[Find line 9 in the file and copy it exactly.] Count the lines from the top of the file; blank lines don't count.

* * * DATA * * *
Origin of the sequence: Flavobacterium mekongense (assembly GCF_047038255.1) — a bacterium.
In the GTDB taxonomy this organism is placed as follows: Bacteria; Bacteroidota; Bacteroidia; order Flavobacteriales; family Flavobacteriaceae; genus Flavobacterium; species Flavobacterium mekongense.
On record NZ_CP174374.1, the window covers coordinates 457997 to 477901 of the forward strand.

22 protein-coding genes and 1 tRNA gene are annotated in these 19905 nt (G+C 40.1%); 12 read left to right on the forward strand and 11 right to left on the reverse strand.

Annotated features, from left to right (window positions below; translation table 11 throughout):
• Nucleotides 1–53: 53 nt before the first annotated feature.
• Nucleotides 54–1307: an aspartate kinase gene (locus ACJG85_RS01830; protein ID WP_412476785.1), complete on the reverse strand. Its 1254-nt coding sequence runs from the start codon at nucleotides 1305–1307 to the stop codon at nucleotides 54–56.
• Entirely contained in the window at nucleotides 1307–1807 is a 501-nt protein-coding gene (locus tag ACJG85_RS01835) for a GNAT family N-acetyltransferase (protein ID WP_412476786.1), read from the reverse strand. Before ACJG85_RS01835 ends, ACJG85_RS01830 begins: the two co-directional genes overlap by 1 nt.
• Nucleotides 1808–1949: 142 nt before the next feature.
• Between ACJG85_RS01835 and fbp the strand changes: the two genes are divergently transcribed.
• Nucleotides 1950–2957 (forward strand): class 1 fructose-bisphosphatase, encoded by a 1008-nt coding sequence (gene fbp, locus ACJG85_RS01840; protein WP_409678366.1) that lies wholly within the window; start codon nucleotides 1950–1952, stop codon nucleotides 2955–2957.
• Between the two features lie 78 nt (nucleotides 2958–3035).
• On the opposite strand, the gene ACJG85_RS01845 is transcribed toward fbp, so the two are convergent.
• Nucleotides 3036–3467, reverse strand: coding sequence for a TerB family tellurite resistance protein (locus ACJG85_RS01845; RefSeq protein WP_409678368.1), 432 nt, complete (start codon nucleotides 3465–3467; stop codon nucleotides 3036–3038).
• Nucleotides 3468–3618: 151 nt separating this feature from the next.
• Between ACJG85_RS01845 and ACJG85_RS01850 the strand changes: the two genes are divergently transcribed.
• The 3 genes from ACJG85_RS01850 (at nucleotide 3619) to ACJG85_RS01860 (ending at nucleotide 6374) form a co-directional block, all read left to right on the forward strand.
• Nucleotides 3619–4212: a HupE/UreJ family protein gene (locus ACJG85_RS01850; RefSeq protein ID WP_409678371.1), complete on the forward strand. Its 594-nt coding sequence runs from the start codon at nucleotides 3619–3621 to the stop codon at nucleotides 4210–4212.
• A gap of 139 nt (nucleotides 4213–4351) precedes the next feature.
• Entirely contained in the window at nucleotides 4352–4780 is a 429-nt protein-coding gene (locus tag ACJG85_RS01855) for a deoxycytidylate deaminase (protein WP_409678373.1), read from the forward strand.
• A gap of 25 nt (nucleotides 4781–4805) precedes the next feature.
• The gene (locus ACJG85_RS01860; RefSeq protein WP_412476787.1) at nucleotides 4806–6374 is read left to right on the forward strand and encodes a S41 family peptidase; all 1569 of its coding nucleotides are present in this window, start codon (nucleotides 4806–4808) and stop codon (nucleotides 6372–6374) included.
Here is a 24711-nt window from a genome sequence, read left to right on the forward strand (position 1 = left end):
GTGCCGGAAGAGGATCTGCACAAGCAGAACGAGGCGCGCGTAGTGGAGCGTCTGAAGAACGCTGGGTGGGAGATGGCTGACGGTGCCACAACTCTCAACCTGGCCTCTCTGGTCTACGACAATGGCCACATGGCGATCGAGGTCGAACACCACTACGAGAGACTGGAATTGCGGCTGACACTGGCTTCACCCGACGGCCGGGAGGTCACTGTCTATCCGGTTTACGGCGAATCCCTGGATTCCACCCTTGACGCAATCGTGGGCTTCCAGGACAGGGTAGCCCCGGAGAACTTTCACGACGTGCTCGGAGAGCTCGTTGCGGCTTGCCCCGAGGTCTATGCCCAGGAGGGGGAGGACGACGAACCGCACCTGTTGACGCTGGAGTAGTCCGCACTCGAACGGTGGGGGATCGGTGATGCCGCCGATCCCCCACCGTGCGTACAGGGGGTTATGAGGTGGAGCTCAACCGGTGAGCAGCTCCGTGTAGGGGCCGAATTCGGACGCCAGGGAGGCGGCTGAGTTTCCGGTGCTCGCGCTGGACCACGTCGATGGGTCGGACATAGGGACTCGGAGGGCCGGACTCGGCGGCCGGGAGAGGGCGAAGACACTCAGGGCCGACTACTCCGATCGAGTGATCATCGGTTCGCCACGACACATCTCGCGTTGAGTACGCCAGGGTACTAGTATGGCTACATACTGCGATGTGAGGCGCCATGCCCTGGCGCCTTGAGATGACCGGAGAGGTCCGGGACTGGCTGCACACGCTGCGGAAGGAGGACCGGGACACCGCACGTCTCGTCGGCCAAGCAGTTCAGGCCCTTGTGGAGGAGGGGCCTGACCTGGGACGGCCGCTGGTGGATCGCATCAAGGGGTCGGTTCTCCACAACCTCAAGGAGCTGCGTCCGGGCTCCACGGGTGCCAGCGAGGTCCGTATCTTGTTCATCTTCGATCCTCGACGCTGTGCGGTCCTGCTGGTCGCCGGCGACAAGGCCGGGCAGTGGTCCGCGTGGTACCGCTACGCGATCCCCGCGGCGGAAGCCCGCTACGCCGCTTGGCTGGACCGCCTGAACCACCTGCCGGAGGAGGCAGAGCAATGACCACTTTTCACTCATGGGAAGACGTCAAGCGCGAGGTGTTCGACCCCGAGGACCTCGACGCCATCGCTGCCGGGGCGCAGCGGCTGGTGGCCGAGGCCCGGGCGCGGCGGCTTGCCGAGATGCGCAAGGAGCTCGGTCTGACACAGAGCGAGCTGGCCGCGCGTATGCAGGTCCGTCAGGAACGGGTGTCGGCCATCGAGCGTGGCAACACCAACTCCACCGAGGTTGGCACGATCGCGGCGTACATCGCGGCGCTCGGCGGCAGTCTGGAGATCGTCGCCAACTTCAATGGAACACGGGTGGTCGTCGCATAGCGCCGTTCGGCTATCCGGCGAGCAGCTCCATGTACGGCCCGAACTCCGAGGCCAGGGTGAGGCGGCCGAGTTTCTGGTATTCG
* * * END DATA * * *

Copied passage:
• Nucleotides 1808–1949: 142 nt before the next feature.